Emirates Melbourne Cup is known as ‘the race that stops the nation’. And growing up in Western Australia, I can certainly remember teachers stopping class to turn on TVs or radios, so that we could catch the running of the Melbourne Cup race.
But here in Melbourne, the race takes on a whole new significance – because there’s the opportunity to actually go out to Flemington Racecourse and see the race live. Over the years I’ve lived in Melbourne, I’ve experienced the Melbourne Cup in a number of ways. I’ve been there on the lawn of the General Admission area. I’ve picnicked in the Members’ Nursery carpark with friends. I’ve worked in a corporate marquee. I’ve been to Melbourne Cup luncheons at friends’ homes. And I’ve watched it on TV at my own home.
In that time, I’ve gradually worked out the answers to some of the more perplexing of the frequently asked questions (FAQs) about the Melbourne Cup. In this post, I share what I have learned.
Is it true Australians get a public holiday for a horse race?
Yes…and no. Australians that live in the State of Victoria stand a good chance of it being a public holiday as Melbourne Cup day is a public holiday for everyone working within metropolitan Melbourne and some parts of regional Victoria. In several country Victorian cities and towns that hold their own spring racing carnivals, they don’t observe the public holiday for Melbourne Cup, but have their own ‘Cup Day’ holiday instead (e.g. in Bendigo, they have Bendigo Cup Day, which was October 29 in 2014).
Throughout the rest of Australia, it is a normal working day, although people do often take a short break to watch the race (hence the ‘race that stops the nation’ tag).
Is The Cup always run on a Tuesday?
Nowadays, the Cup is run on the first Tuesday in November. That hasn’t always been the case though. Between 1861 and 1875 it was run on a Thursday. For three years during the Second World War (1942, 1943 and 1944) it was held on a Saturday.
Why do people hang out in the carpark at Flemington?
To the uninitiated, it sounds really strange when people say they are going to be in the carpark at the Melbourne Cup, however The Nursery Enclosure is an area in which VRC (Victorian Racing Club) Members can reserve a car site and can then invite their guests to join them on their patch of grass.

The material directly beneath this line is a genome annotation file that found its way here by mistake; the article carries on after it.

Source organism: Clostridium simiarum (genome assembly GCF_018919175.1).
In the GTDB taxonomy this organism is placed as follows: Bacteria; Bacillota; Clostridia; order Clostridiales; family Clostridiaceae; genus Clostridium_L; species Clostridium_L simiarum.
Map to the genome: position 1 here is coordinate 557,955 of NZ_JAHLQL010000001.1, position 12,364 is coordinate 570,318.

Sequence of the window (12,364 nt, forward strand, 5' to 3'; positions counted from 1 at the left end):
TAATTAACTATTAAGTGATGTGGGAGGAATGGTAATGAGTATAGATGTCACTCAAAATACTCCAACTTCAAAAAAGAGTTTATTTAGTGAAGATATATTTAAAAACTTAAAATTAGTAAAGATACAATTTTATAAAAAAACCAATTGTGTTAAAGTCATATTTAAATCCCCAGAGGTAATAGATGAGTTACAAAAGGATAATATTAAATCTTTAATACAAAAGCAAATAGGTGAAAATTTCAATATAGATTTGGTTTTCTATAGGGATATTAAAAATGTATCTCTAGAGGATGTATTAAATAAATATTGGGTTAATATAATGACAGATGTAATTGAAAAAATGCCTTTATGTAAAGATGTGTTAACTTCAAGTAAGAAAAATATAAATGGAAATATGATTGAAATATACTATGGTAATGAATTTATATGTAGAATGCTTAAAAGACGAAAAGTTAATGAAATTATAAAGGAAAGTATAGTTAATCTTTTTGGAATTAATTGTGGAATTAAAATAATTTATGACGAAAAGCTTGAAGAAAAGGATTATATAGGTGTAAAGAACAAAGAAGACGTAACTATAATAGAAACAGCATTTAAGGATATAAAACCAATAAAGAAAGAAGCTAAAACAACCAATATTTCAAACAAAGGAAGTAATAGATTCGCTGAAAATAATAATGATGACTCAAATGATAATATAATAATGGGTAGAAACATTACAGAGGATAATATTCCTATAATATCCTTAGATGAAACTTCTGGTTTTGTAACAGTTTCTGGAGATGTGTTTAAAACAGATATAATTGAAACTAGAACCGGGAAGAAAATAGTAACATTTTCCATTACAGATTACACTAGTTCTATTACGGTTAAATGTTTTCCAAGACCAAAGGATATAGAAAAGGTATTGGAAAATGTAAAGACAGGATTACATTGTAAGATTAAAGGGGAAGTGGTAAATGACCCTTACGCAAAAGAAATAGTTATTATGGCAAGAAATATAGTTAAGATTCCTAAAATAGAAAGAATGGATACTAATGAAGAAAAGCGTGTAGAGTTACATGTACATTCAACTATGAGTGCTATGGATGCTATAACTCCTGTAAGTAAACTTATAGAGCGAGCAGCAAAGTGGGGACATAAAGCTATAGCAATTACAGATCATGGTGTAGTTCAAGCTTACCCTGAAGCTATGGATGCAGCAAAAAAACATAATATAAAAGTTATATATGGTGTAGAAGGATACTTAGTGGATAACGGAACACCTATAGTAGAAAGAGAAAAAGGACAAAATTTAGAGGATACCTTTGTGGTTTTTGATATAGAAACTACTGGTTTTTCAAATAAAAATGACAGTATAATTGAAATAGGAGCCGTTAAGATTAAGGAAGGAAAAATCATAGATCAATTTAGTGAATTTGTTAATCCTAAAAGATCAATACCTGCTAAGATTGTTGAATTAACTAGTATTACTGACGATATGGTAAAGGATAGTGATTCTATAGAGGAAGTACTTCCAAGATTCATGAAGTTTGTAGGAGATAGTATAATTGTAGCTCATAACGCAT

Back in the good ol’ days, the Members would bring their cars in early in the day, loaded up with homemade foods and bottles of champagne, and they would set up some umbrellas and folding tables and chairs for their friends to have a picnic day at The Cup. Nowadays, many choose to have caterers handle all the refreshments, and some of the sites come with a marquee already erected over them. There’s betting facilities in The Nursery, and giant screens to watch the races, so you don’t have to leave The Nursery unless you want to actually see a horse in real life.
What’s The Birdcage?
The Birdcage is the name for the premium marquee enclosure at Flemington Racecourse – the enclosure you usually see on TV where the celebrities and socialites are hanging out. The (mostly corporate) marquees in The Birdcage are completely over-the-top. Styled and furnished, these structures are more like permanent venues than tents.
If you want a really good view of the race itself, there is only one place to be. And that is in front of a TV screen.
What is appropriate attire for Melbourne Cup Day?
Dressing up is really what the Melbourne Cup is all about, whether you’re in a chi-chi corporate marquee in The Birdcage, or mixing it with the general public on the lawn. Cup Day is the day within the Cup Carnival for a bit of eccentric fashion frivolity (Derby Day is classy black and white, Oaks Day is floral and feminine, and Stakes Day tends to have a bit more of a fun, casual racing attire vibe).
There is no formal dress code for the General Admission area, but racegoers are encouraged to dress up. Within the various Members’ areas however, there are strict dress regulations. Men must wear a suit with jacket and tie, and ladies “are expected to maintain a suitable
standard in keeping with the dignity of the Members’ Enclosure”. If you happen to be visiting from overseas and are invited to the Members’, you are welcome to wear the formal national dress of your country. (Get out your kilts, Scotsmen…)
In 1965, British model Jean Shrimpton caused controversy when she arrived at Flemington Racecourse for Derby Day, hat-less and in a mini skirt which was 10 cms above her knees. It may have been cutting-edge fashion, but it did not meet the race wear expectations of the day. Anticipating 2014’s midriff-bearing fashion trends, the VRC has specifically outlawed such wear for ladies in the Members’, as well as denim, playsuits/jumpsuits and thongs (which it defines as any shoe with two straps which connect between the first and second toes).